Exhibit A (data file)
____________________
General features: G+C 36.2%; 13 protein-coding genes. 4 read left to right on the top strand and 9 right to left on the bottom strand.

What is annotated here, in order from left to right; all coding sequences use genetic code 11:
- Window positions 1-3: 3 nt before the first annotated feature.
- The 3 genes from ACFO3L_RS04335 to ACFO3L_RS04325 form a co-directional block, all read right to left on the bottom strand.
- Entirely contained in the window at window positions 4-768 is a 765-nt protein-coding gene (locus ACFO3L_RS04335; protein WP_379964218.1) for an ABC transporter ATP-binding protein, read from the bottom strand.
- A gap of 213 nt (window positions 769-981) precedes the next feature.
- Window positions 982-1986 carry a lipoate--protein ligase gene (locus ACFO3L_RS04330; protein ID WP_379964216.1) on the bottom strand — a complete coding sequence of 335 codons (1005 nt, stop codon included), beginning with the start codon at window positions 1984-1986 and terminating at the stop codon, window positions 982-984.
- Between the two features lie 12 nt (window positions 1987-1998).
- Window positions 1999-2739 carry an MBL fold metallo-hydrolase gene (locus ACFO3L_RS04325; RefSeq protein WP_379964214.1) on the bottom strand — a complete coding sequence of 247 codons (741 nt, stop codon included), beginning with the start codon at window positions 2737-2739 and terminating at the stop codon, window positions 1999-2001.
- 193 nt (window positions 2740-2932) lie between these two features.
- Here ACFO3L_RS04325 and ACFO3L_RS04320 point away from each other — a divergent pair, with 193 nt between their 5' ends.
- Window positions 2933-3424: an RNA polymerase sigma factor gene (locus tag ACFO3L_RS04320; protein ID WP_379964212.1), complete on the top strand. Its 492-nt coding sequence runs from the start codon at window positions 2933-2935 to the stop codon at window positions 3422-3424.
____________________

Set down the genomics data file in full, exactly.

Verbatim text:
General features: G+C 36.2%; 13 protein-coding genes. 4 read left to right on the top strand and 9 right to left on the bottom strand.

What is annotated here, in order from left to right; all coding sequences use genetic code 11:
- Window positions 1-3: 3 nt before the first annotated feature.
- The 3 genes from ACFO3L_RS04335 to ACFO3L_RS04325 form a co-directional block, all read right to left on the bottom strand.
- Entirely contained in the window at window positions 4-768 is a 765-nt protein-coding gene (locus ACFO3L_RS04335; protein WP_379964218.1) for an ABC transporter ATP-binding protein, read from the bottom strand.
- A gap of 213 nt (window positions 769-981) precedes the next feature.
- Window positions 982-1986 carry a lipoate--protein ligase gene (locus ACFO3L_RS04330; protein ID WP_379964216.1) on the bottom strand — a complete coding sequence of 335 codons (1005 nt, stop codon included), beginning with the start codon at window positions 1984-1986 and terminating at the stop codon, window positions 982-984.
- Between the two features lie 12 nt (window positions 1987-1998).
- Window positions 1999-2739 carry an MBL fold metallo-hydrolase gene (locus ACFO3L_RS04325; RefSeq protein WP_379964214.1) on the bottom strand — a complete coding sequence of 247 codons (741 nt, stop codon included), beginning with the start codon at window positions 2737-2739 and terminating at the stop codon, window positions 1999-2001.
- 193 nt (window positions 2740-2932) lie between these two features.
- Here ACFO3L_RS04325 and ACFO3L_RS04320 point away from each other — a divergent pair, with 193 nt between their 5' ends.
- Window positions 2933-3424: an RNA polymerase sigma factor gene (locus tag ACFO3L_RS04320; protein ID WP_379964212.1), complete on the top strand. Its 492-nt coding sequence runs from the start codon at window positions 2933-2935 to the stop codon at window positions 3422-3424.